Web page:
THE GLORY OF THE BAROQUE
Singapore Symphony Orchestra
Victoria Concert Hall
Friday (18 May 2018)
This review was published in The Straits Times on 21 May 2018 with the title "Spirited display of Baroque music".
Local audiences may be forgiven for thinking that baroque music consisted little more than Bach's Brandenburg Concertos, Handel's Messiah and Vivaldi's Four Seasons. Given recent programming of Singapore Symphony Orchestra's chamber concerts at Victoria Concert Hall, that notion should soon cease. British violinist and conductor Peter Hanson, veteran of the early music movement, has been helping to spearhead this change.
The first of two baroque concerts opened with Venetian composer Giovanni Gabrieli's Canzon XVI, highlighting the antiphonal qualities in cathedrals where his works were performed. The ensemble was split into three distinct string groups, widely spaced apart, and the effect was no less than gorgeously sonorous.
Heinrich Ignaz Biber's Battaglia was an early form of programme music, depicting scenes of vivid battle which looked forward to potboilers like Beethoven's Wellington's Victory and Tchaikovsky's 1812 Overture. Nine string players were all that was needed to churn up a cacophony of marches, drums and fifes, musket and cannon shots by means of violent pizzicatos, the likes of which 20th century modernist Bartok would have been proud of.
Cast in G minor were Alessandro Stradella's Overture to La Forza Delle Stelle and Henry Purcell's well-known Chacony. The former began with a serious introduction followed a fugue, while the latter was an archetypal set of short variations on a ground bass. These compositional forms commonly heard in the 17th century were performed with loving care and detail.
Handel's ubiquitous oratorio Messiah was represented by two arias from young soprano Felicia Teo. She initially had some difficulty in negotiating the dizzying runs and intonation in Rejoice Greatly, but soon settled in He Shall Feed His Flock which better revealed her mellifluous tone. Now warmed up properly, she let loose on Handel's Tornami A Vagheggiar (Return To Me To Languish) from Alcina, a display of vocal athleticism and agility that was very impressive.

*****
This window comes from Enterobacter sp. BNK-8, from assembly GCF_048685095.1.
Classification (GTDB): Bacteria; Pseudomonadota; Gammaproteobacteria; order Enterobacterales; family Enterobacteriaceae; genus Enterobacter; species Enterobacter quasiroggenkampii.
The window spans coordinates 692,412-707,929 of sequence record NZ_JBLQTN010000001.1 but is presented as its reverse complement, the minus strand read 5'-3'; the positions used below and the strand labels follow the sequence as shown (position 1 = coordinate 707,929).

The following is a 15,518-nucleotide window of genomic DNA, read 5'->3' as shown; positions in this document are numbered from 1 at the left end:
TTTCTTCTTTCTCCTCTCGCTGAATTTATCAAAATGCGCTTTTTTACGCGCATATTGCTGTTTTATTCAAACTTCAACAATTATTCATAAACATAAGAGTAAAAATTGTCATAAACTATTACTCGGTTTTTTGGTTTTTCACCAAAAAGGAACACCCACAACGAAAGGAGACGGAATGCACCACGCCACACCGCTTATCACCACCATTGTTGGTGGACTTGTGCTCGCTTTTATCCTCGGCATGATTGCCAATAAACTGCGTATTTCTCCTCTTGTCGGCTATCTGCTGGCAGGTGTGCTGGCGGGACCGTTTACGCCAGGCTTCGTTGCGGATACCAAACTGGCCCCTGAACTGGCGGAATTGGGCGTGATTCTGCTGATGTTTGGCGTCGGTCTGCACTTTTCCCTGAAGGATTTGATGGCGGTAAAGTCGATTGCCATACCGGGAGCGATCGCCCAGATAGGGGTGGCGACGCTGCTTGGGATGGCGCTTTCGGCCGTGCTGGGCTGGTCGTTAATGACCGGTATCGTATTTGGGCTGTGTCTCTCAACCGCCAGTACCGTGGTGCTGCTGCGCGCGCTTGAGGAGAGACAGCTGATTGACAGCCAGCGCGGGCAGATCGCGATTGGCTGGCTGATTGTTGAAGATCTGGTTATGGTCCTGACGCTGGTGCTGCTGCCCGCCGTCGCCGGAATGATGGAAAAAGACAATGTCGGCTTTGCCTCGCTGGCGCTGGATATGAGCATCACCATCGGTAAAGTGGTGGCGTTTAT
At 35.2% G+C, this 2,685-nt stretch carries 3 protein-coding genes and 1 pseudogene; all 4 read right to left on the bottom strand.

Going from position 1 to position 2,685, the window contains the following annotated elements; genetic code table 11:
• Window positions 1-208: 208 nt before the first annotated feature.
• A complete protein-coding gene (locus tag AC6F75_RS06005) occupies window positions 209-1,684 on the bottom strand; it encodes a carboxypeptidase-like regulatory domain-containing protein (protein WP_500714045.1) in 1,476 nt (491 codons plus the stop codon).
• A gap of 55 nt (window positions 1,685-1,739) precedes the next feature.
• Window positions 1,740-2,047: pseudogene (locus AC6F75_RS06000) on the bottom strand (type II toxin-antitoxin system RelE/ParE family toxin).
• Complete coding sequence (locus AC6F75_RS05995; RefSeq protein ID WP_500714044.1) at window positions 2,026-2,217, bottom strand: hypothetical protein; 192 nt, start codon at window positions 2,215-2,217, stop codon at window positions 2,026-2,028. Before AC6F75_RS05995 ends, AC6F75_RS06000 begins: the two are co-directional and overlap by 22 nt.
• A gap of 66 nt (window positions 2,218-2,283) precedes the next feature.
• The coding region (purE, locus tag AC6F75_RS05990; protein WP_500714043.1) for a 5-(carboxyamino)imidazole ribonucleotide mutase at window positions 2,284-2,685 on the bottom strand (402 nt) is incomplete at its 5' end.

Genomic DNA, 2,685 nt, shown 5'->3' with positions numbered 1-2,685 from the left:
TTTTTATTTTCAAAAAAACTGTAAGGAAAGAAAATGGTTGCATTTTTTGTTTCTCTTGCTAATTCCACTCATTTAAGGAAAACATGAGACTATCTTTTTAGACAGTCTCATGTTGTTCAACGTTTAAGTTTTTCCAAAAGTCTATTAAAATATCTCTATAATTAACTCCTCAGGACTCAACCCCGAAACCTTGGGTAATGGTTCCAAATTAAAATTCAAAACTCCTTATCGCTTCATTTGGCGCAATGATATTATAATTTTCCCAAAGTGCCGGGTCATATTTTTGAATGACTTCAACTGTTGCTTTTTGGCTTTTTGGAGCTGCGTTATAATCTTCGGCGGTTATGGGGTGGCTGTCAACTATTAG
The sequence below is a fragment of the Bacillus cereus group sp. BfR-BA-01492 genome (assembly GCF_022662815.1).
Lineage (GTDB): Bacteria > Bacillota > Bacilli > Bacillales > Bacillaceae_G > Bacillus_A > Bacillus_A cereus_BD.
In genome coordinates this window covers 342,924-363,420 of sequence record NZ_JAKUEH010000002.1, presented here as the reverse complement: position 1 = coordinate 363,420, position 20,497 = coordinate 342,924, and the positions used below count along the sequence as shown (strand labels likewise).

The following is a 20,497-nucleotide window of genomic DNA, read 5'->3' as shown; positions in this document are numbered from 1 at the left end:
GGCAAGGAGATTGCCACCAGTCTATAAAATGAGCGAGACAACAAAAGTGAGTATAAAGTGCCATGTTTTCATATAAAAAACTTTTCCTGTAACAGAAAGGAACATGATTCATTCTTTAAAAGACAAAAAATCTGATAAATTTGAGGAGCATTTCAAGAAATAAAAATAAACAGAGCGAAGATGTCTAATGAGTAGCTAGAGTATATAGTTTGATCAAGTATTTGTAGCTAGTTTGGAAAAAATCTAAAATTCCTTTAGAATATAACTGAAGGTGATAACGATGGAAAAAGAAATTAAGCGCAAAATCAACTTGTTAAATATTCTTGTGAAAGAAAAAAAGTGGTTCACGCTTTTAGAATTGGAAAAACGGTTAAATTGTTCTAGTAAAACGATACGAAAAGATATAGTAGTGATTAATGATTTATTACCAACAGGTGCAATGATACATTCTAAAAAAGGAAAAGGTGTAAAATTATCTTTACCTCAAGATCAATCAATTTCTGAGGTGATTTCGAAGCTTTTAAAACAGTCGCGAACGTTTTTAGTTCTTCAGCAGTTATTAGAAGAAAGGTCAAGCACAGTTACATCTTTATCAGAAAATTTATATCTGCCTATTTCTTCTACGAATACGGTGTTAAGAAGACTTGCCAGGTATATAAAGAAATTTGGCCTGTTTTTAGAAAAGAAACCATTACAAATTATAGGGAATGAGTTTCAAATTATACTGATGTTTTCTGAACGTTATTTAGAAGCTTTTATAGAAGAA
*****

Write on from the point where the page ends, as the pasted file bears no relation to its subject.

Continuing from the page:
The evening closed with two works that highlighted solo instruments supported by a larger group of players. Vivaldi Concerto for Two Violins in A minor (Op.3 No.8) from L'Estro Armonico placed soloists Ye Lin and Xu Jue Yi in the forefront, where their virtuosic parts were able to shine through like beacons over the accompaniment in three movements. Vivaldi was one of music's early violin virtuosos and his music reflected that kind of flair.
A little more subtle was Handel's Concerto Grosso in G major, Op.6 No.1 where violinists Hanson and Michael Loh, and cellist Guo Hao formed the central concertino group. While less obviously virtuosic, their voices nonetheless stood out from the backing ripieno group. Its five movements were built around a central Adagio where time stood still albeit for a short while. Then, a busy fugue and lively gigue (literally a jig) in triple time closed the concert on a spirited high.
The glory and diversity of the baroque could not have been better served.